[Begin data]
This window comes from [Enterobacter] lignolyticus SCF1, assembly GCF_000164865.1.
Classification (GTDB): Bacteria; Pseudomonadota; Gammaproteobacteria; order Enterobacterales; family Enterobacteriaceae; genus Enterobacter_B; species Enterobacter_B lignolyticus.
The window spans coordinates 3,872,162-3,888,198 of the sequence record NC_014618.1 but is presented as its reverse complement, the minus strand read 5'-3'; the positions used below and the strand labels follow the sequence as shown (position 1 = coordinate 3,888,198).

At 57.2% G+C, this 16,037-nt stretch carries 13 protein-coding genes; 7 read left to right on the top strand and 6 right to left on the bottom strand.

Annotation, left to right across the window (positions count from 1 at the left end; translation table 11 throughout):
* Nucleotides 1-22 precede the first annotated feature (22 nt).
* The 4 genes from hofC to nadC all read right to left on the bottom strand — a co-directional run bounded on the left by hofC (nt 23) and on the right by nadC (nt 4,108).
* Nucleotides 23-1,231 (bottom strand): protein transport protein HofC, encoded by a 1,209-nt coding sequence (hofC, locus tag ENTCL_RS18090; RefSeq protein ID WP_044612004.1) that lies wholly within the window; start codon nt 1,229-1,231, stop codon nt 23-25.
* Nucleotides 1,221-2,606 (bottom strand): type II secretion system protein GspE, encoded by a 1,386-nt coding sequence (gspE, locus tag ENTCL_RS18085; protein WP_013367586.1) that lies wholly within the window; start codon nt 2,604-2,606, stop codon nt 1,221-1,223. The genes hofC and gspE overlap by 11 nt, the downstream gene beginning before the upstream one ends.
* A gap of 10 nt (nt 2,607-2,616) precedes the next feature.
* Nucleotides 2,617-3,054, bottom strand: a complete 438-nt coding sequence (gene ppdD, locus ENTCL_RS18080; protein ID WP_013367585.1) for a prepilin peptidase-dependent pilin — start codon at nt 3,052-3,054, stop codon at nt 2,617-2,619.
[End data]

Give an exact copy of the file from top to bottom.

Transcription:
This window comes from [Enterobacter] lignolyticus SCF1, assembly GCF_000164865.1.
Classification (GTDB): Bacteria; Pseudomonadota; Gammaproteobacteria; order Enterobacterales; family Enterobacteriaceae; genus Enterobacter_B; species Enterobacter_B lignolyticus.
The window spans coordinates 3,872,162-3,888,198 of the sequence record NC_014618.1 but is presented as its reverse complement, the minus strand read 5'-3'; the positions used below and the strand labels follow the sequence as shown (position 1 = coordinate 3,888,198).

At 57.2% G+C, this 16,037-nt stretch carries 13 protein-coding genes; 7 read left to right on the top strand and 6 right to left on the bottom strand.

Annotation, left to right across the window (positions count from 1 at the left end; translation table 11 throughout):
* Nucleotides 1-22 precede the first annotated feature (22 nt).
* The 4 genes from hofC to nadC all read right to left on the bottom strand — a co-directional run bounded on the left by hofC (nt 23) and on the right by nadC (nt 4,108).
* Nucleotides 23-1,231 (bottom strand): protein transport protein HofC, encoded by a 1,209-nt coding sequence (hofC, locus tag ENTCL_RS18090; RefSeq protein ID WP_044612004.1) that lies wholly within the window; start codon nt 1,229-1,231, stop codon nt 23-25.
* Nucleotides 1,221-2,606 (bottom strand): type II secretion system protein GspE, encoded by a 1,386-nt coding sequence (gspE, locus tag ENTCL_RS18085; protein WP_013367586.1) that lies wholly within the window; start codon nt 2,604-2,606, stop codon nt 1,221-1,223. The genes hofC and gspE overlap by 11 nt, the downstream gene beginning before the upstream one ends.
* A gap of 10 nt (nt 2,607-2,616) precedes the next feature.
* Nucleotides 2,617-3,054, bottom strand: a complete 438-nt coding sequence (gene ppdD, locus ENTCL_RS18080; protein ID WP_013367585.1) for a prepilin peptidase-dependent pilin — start codon at nt 3,052-3,054, stop codon at nt 2,617-2,619.